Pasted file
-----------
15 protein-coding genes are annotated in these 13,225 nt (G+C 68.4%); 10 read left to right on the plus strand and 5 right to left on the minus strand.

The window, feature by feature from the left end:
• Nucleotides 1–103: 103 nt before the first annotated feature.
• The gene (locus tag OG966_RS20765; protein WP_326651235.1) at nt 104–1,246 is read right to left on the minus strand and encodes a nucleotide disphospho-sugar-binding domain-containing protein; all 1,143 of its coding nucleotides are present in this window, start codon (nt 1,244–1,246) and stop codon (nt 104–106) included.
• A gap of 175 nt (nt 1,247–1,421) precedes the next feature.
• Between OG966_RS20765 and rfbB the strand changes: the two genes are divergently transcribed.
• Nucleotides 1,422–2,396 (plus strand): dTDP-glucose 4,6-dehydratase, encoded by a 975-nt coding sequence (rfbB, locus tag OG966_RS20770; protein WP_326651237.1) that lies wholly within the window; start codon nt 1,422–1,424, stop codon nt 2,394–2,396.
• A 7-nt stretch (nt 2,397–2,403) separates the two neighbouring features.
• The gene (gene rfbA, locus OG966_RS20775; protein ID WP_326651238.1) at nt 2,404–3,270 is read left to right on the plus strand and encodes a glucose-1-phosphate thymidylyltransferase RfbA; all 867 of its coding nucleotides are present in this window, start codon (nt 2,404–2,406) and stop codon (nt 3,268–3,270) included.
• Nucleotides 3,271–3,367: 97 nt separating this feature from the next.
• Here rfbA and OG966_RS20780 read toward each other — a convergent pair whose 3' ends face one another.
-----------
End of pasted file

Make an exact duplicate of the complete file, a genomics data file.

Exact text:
15 protein-coding genes are annotated in these 13,225 nt (G+C 68.4%); 10 read left to right on the plus strand and 5 right to left on the minus strand.

The window, feature by feature from the left end:
• Nucleotides 1–103: 103 nt before the first annotated feature.
• The gene (locus tag OG966_RS20765; protein WP_326651235.1) at nt 104–1,246 is read right to left on the minus strand and encodes a nucleotide disphospho-sugar-binding domain-containing protein; all 1,143 of its coding nucleotides are present in this window, start codon (nt 1,244–1,246) and stop codon (nt 104–106) included.
• A gap of 175 nt (nt 1,247–1,421) precedes the next feature.
• Between OG966_RS20765 and rfbB the strand changes: the two genes are divergently transcribed.
• Nucleotides 1,422–2,396 (plus strand): dTDP-glucose 4,6-dehydratase, encoded by a 975-nt coding sequence (rfbB, locus tag OG966_RS20770; protein WP_326651237.1) that lies wholly within the window; start codon nt 1,422–1,424, stop codon nt 2,394–2,396.
• A 7-nt stretch (nt 2,397–2,403) separates the two neighbouring features.
• The gene (gene rfbA, locus OG966_RS20775; protein ID WP_326651238.1) at nt 2,404–3,270 is read left to right on the plus strand and encodes a glucose-1-phosphate thymidylyltransferase RfbA; all 867 of its coding nucleotides are present in this window, start codon (nt 2,404–2,406) and stop codon (nt 3,268–3,270) included.
• Nucleotides 3,271–3,367: 97 nt separating this feature from the next.
• Here rfbA and OG966_RS20780 read toward each other — a convergent pair whose 3' ends face one another.